James Packer’s investment is not needed to pay for a proposed expansion of its operations in Sydney, and the billionaire’s plan for a 60-story resort at Barangaroo appears to simply be a casino, said Echo Entertainment boss John Redmond.
As well as reacting to news reports in which Packer claimed Echo Entertainment was relying on his stake in the company to fund an expansion of its Star Casino, Redmond expanded on why he thinks Crown’s proposal for an integrated resort with limited gaming is not what it seems.
“There are other investors that replace him. So, obviously if he does not have an interest in owning the stock that’s his decision or Crown’s decision. But there’s others that do have an interest,” Redmond told Business Insider.
“It’s strictly a comment about their [Crown’s] interest in trying to build a facility here in Sydney that people don’t seem to understand is a second casino – because of its size and the amount of table games they will have inside that facility.
“Based on my experience, looking at the size of that [planned] facility, looking at the size of the footprint and reading into the comments they made, that’s a significant casino.
“Since we are the only facility that has table games, clearly it’s table games that define whether it is a casino or not. Because historically, you have all these slot machines – within 2km of this property alone, there’s 204 pubs, all of which have slot machines.
“The issue is not if it’s a casino because it has slots, it’s a casino because it has table games. The definition’s already changed with pubs and clubs having slot machines.
“When you have the size that’s being pushed over there, that’s a casino, that’s a significant casino. That’s not something small, that’s not a VIP boutique hotel, that’s a very, very significant casino,” Redmond said.
This comes after Redmond fired a salvo at Crown in a speech to a business lunch in Sydney on Tuesday, and the sale of Packer’s 10% holding in Echo, which forced shares in the company down to an all-time low.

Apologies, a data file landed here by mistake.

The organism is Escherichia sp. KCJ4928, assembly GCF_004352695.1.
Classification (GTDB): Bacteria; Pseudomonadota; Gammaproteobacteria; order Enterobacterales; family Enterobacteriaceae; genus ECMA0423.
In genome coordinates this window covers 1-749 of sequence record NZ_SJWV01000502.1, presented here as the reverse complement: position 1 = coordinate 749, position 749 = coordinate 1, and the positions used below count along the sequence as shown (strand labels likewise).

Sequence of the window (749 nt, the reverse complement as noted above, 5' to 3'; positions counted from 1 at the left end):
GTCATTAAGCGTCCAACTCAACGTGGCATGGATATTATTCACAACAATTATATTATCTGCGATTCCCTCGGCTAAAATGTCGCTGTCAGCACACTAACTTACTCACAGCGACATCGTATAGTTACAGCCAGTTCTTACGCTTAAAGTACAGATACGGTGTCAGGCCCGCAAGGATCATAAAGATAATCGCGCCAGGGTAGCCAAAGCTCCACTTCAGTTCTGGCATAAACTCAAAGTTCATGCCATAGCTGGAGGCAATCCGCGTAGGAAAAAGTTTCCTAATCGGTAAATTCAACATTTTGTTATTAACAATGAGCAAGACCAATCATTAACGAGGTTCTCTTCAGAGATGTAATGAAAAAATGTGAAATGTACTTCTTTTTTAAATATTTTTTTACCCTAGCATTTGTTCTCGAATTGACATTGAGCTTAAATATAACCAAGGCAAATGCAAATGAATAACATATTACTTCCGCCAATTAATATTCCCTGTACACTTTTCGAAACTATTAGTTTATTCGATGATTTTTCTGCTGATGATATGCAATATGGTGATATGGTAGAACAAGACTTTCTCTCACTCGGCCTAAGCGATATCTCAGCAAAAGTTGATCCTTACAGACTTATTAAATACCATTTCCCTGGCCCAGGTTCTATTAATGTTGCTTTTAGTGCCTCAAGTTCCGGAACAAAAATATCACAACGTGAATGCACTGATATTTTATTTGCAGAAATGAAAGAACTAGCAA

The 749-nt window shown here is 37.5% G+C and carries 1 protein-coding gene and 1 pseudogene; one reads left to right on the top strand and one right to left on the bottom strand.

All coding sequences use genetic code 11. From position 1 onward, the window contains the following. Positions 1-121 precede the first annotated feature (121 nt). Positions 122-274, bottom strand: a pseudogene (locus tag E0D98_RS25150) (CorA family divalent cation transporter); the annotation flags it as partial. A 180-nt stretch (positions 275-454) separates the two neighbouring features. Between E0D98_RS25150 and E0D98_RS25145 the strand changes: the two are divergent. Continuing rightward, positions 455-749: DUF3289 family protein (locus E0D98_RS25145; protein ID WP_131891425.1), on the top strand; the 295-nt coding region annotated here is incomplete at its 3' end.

Fund manager Perpetual, which already owned 5%, has upped its stake in Echo to 10.15%.
It bought shares the same day as Packer ordered the sale of his 10% stake at a discount, in a transaction brokered by UBS, according to documents filed with the Australian Securities Exchange.
Redmond, who has not met with Packer since a lunch also attended by Echo chairman John O’Neill in March, said financing an expansion of The Star without his investment would be “of absolutely no concern to us”.
“We have the ability to fund this out of organic cash flow, but that’s not our only option,” he said.
Echo has lodged its own plan to expand the Star and extend the period of its exclusive casino licence beyond its expiry date of 2019. NSW Premier Barry O’Farrell has said there can only be one casino in Sydney, with former Future Fund chairman David Murray tasked with reviewing proposals.
A Trojan Horse?
A source close to the licensing proposal process told Business Insider that while Packer may want a fully-fledged casino, concerns about public perception may have encouraged Crown to push it as a integrated resort.
“If you look at the plans it’s obvious they [Crown] want a full-blown second casino,” he said, speaking anonymously as both Crown and Echo are yet to lodge final proposals with the New South Wales Government.
“However, they know public support is not there, so they lobby it as something else and hope no one notices.
“If you look at the people who advise James Packer, it’s clear they are very poll-driven,” he said.
Brad Burden, a spokesperson for the NSW premier Barry O’Farrell, said in an email the plans released so far for Packer’s development at Barangaroo did not give any cause for the state government to reconsider his claims the development would be an integrated, six-star resort with limited VIP gaming facilities.
Comment has been sought from Crown.